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Amazon’s First Home Robot And The Tech Behind It

Amazon’s First Home Robot And The Tech Behind It

  • In terms of remote senior care, Astro is said to be able to recognise faces, search for elderly people, and send caregivers status updates.

Amazon unveiled a slew of new Amazon-branded products at its annual fall hardware live-streamed event 2021. The list includes an Echo device that hangs on the wall and serves as a digital whiteboard for the home, a ring security service that tracks activity on your property and an interactive video chat portal for kids. In addition, Amazon showcased its Alexa-powered Astro, a new camera-equipped robot that navigates your home while you are out.

It is Amazon’s Wall-E – like a robo-pet combining AI, Alexa, computer vision, sensors, mapping technology, edge computing and ring technology with live feed support. Let’s understand the tech behind this new home robot and look at what all it holds.

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Amazon’s Astro comes with two Qualcomm QCS605, one Qualcomm SDA660 and Amazon AZ1 Neural Edge. Launched at last year’s hardware event, the AZ1 Neural Edge — Amazon’s first neural edge processor, is designed to perform deep learning inference locally on the device rapidly and efficiently. Amazon and MediaTek worked together on the silicon level to combine AZ1 with MediaTek’s high-performance MT8512 processor, which is utilised in the new generation of Amazon Echo smart speakers. Amazon has also built a voice recognition neural network model that works well on the AZ1. 

Astro utilises the tech called ‘Intelligent motion’ by using advanced learning algorithms and sensor fusion to navigate in the home while avoiding obstacles at the same time. Additionally, one can even grab a chance to video-chat via Astro, and it will move along with you as well. The navigation and optical sensors not just allow the robot to move autonomously but provide it with the capability to create a map on its own of the environment around it.

(Source: Amazon)

It comes along with a plan where one can activate a six-month free trial of Ring Protect Pro, have Astro proactively patrol, investigate activities, save videos in Ring’s cloud storage for up to 60 days, and more. Astro will roam your house with its periscope camera, examine any suspicious behaviour, and save videos in Ring’s cloud storage for 60 days if you activate a six-month free trial of Ring Protect Pro. If Astro detects something unusual, such as an unknown person or sound, it will send you a remote alert. One can also take a look at some of the other functions Astro is capable of doing:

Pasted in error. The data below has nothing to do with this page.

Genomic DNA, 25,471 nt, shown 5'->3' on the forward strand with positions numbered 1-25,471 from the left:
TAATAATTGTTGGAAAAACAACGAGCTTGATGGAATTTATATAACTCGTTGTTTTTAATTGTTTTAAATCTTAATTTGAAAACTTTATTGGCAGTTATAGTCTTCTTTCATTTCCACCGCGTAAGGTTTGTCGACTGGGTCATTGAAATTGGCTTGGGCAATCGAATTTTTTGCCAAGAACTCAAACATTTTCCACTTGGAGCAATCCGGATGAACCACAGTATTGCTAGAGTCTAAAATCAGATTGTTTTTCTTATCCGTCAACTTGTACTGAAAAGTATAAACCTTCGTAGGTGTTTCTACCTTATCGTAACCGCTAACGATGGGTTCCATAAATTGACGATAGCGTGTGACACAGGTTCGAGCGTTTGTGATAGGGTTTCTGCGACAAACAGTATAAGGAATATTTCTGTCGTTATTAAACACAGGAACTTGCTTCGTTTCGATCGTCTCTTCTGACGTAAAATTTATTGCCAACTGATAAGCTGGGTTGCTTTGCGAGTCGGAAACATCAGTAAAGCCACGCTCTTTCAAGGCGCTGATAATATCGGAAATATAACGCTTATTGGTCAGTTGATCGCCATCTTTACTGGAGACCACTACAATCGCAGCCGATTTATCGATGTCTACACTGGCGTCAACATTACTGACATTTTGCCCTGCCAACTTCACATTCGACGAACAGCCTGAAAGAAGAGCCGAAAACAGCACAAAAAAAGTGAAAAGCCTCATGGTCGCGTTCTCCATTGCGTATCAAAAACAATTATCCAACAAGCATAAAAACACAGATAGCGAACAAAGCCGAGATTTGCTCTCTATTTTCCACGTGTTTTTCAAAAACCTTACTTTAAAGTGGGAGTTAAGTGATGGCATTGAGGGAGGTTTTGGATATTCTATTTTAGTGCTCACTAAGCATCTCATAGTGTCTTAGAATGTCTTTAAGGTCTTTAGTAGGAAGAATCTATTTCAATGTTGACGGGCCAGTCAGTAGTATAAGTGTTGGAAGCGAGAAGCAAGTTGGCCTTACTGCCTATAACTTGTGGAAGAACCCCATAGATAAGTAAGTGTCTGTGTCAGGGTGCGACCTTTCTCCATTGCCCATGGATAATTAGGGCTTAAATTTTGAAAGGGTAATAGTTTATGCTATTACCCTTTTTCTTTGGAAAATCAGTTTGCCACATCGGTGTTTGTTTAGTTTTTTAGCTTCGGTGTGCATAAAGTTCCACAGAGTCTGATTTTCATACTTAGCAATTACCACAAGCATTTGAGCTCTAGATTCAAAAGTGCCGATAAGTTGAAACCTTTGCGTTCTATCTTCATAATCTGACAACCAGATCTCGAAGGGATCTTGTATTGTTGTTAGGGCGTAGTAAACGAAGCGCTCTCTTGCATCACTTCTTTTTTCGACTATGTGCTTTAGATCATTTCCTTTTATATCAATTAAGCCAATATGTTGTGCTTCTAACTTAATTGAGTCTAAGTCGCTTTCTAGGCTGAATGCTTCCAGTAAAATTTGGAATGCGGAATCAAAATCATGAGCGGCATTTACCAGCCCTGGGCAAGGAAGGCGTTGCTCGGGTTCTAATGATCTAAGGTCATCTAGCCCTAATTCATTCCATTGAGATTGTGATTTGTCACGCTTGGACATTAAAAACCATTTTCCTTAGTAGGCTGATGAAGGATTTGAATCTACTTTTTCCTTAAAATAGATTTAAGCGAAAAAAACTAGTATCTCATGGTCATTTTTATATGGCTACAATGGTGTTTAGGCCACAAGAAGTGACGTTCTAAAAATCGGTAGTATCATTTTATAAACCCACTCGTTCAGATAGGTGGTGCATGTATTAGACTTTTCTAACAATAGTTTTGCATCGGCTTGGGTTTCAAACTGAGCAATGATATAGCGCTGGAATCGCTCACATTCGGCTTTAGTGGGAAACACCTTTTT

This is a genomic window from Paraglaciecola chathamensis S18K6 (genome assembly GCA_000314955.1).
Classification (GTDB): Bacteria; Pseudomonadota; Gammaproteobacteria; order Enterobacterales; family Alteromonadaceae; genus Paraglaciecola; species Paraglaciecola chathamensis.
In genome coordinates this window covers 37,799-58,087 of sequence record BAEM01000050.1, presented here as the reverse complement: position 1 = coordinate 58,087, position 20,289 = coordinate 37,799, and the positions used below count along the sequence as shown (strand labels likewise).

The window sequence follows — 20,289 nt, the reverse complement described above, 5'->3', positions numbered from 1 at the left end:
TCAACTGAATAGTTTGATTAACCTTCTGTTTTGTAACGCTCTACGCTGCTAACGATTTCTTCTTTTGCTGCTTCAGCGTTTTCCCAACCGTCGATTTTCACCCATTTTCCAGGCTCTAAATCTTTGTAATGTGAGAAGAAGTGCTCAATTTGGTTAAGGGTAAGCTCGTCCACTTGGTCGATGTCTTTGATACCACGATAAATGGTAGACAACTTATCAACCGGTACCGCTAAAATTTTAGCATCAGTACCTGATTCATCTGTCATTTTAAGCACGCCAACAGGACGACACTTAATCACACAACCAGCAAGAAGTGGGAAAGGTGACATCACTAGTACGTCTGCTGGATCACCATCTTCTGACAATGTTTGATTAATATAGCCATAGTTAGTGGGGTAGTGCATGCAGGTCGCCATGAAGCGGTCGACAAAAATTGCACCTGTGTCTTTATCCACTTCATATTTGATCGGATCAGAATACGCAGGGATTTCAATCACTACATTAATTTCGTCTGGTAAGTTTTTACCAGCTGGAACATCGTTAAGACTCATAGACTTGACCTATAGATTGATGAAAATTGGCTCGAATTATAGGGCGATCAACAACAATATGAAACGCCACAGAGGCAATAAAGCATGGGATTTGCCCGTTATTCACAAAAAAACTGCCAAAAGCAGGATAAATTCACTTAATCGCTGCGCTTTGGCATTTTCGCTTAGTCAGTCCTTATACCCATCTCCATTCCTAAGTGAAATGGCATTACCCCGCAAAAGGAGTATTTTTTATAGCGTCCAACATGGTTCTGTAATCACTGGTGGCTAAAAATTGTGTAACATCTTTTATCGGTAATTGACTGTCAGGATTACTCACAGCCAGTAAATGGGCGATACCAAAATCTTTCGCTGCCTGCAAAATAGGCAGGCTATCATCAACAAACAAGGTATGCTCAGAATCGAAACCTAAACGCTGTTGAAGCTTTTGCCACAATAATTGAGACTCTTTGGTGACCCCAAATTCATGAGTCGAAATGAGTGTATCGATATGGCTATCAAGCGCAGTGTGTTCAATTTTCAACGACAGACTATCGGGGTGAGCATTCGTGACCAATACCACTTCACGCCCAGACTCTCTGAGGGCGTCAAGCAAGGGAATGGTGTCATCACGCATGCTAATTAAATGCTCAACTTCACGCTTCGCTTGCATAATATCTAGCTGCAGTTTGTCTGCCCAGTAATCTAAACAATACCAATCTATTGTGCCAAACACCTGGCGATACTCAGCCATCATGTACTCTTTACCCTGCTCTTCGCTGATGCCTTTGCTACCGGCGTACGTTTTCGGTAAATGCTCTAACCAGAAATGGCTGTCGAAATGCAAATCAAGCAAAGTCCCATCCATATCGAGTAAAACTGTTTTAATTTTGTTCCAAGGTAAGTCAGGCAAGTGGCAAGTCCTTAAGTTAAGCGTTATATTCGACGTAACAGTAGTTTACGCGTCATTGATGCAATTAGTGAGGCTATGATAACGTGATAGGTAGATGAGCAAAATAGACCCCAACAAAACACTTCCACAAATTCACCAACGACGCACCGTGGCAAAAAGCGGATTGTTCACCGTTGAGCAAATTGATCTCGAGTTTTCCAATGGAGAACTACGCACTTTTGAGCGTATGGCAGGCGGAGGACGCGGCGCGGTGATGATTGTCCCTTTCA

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  • One can remotely send directions for Astro to check on specific rooms, people, or things. Additionally, Astro sends out alerts when it detects an unrecognised person or certain sounds when you are not at home.
  • Astro can also help one to deliver calls, messages, alarms, reminders and timers.
  • Astro is also equipped with a detachable cup holder and can carry other items like the OMRON blood pressure monitor, a Ziploc container, and a Furbo Dog Camera that tosses treats to your pet.

Moreover, in terms of remote senior care, Astro is said to be able to recognise faces, search for elderly people, and send caregivers status updates. You’ll also be able to build up routines for medicine reminders, write grocery lists, receive activity notifications, and check blood pressure with future Alexa integration.

Need to ward off privacy concerns

Astro’s high dependence on facial recognition and capturing user behaviour raises eyebrows among privacy advocates. Moreover, Vice reported about leaked documents, and the documents indicate it will help in surveillance. On the other hand, Amazon, on its Astro privacy page, mentions that Astro processes sensor data on-device rather than sending it to the cloud. It sends data to the cloud only when you utilise features like live view in the Astro app, video recording, video calling with Alexa communications, and storage via Ring if you have a Ring Protect subscription.

Amazon further says that the green light indicator on top of Astro’s periscope indicates that the video and images are streamed to the cloud. One can “turn off” mics, motion and cameras for having privacy at home, and one can use the Astro app to make it clear and let Astro know where it is allowed to go and where not permitted. However, the all-new home robot can actively patrol your home and is certainly unique and seems good when it comes to technology applications. We can expect more players from the tech space to come up with innovative and useful home robots and expect Tesla to deliver on its humanoid robot as well.

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